Without this visibility, you will have no way of knowing whether or not your sales asset management project is successful or not. Again, the portal approach promoted by some vendors which measures content perfomance based on its use within the portal is not a realistic solution. This “walled garden” will only provide you with partial insight into how your content is being used. Instead, you should look towards sales asset management tools that integrate with all your existing enterprise tools and get clear visibility into precisely how your content is being used – one example would be email. If your proposed sales asset management solution does not track content shared with prospects via email, then maybe it is time to reconsider your options.
Content analytics also present you with the data and information you need to hone your content strategy. Content that does not close any deals can be taken out of circulation while content proven to succeed can be prioritized. Knowing what works and what doesn’t can provide data-based direction for your content strategy instead of developing materials you think will succeed.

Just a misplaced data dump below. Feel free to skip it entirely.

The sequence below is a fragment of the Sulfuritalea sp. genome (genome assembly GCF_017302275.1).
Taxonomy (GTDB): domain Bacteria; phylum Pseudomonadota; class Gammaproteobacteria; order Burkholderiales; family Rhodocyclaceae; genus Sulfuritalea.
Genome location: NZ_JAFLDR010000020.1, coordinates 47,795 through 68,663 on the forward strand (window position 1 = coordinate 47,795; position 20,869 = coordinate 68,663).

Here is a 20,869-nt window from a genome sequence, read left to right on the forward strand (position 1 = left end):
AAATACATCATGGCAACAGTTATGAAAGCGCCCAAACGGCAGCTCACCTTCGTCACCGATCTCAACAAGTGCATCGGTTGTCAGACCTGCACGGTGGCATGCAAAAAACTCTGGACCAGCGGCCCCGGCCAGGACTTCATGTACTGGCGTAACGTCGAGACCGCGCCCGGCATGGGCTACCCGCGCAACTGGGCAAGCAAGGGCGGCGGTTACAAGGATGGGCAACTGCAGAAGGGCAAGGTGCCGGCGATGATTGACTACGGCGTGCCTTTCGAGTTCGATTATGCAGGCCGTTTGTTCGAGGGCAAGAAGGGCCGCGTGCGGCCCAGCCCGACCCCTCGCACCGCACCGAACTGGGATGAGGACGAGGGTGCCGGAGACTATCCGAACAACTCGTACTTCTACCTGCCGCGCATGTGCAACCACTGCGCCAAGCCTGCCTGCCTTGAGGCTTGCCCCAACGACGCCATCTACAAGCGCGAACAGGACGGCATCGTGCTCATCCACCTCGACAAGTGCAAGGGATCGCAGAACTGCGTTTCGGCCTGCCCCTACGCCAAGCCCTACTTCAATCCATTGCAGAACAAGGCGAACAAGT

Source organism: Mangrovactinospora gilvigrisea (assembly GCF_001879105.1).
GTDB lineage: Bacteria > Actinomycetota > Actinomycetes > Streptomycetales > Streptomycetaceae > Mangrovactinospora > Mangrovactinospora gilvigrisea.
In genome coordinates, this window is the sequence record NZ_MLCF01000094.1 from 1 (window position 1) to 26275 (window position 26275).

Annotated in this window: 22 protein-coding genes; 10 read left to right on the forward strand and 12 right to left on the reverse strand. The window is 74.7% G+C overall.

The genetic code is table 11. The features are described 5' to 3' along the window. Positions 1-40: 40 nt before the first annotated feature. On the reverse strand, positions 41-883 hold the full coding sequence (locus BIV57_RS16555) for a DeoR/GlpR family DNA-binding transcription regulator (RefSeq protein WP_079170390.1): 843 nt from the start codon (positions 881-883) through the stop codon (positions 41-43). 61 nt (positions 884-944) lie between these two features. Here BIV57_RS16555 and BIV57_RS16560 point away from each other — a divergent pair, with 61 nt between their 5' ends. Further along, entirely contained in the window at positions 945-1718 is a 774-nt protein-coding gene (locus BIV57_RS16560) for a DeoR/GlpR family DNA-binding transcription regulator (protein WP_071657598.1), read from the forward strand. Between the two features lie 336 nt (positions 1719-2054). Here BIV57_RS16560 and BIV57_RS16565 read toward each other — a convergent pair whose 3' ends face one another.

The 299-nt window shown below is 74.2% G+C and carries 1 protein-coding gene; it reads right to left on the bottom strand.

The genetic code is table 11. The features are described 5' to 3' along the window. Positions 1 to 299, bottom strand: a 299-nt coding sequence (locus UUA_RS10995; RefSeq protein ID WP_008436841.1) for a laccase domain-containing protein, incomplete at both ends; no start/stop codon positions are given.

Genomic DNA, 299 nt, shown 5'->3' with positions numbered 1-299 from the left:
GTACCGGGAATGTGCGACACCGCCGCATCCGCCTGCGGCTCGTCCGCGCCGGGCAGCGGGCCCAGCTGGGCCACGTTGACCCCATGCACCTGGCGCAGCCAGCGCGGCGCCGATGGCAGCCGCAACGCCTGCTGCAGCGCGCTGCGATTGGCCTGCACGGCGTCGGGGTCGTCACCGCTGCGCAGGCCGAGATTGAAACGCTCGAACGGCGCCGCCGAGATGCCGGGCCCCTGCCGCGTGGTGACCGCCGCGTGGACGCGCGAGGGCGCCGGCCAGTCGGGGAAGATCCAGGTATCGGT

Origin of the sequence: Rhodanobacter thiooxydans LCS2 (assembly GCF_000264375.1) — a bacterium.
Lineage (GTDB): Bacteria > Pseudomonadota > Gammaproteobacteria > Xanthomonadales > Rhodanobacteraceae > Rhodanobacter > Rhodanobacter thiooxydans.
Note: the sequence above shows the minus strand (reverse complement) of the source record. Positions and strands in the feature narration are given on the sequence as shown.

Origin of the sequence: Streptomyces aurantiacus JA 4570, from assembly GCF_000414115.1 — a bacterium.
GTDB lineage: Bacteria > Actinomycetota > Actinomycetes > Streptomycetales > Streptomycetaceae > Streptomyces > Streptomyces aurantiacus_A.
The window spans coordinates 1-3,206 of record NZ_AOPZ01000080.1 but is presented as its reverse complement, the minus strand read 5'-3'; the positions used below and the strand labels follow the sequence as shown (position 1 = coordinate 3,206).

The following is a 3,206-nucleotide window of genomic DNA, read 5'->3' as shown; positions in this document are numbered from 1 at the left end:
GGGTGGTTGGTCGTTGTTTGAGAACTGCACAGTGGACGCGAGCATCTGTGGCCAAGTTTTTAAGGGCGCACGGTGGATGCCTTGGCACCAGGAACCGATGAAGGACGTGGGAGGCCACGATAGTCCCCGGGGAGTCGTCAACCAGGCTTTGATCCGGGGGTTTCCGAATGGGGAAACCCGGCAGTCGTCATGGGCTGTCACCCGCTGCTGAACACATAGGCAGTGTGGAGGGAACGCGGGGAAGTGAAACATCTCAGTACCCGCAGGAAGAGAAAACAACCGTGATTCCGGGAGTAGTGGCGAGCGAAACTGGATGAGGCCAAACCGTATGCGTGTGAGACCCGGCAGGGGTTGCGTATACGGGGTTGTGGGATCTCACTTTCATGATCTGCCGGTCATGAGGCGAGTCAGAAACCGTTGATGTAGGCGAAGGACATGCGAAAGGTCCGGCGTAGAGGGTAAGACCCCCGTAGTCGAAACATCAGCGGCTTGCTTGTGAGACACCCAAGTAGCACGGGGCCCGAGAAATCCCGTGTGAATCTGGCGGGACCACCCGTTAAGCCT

The leading systems can also provide your reps with data-based recommendations. Following in the footsteps of Amazon, Google, and Facebook, these solutions use content-relevance-based ranking algorithms to present the best content for each sales situation, enabling users to view pages, navigate search results, and copy content without opening any files.
5. Publish Assets Aligned with Your Strategy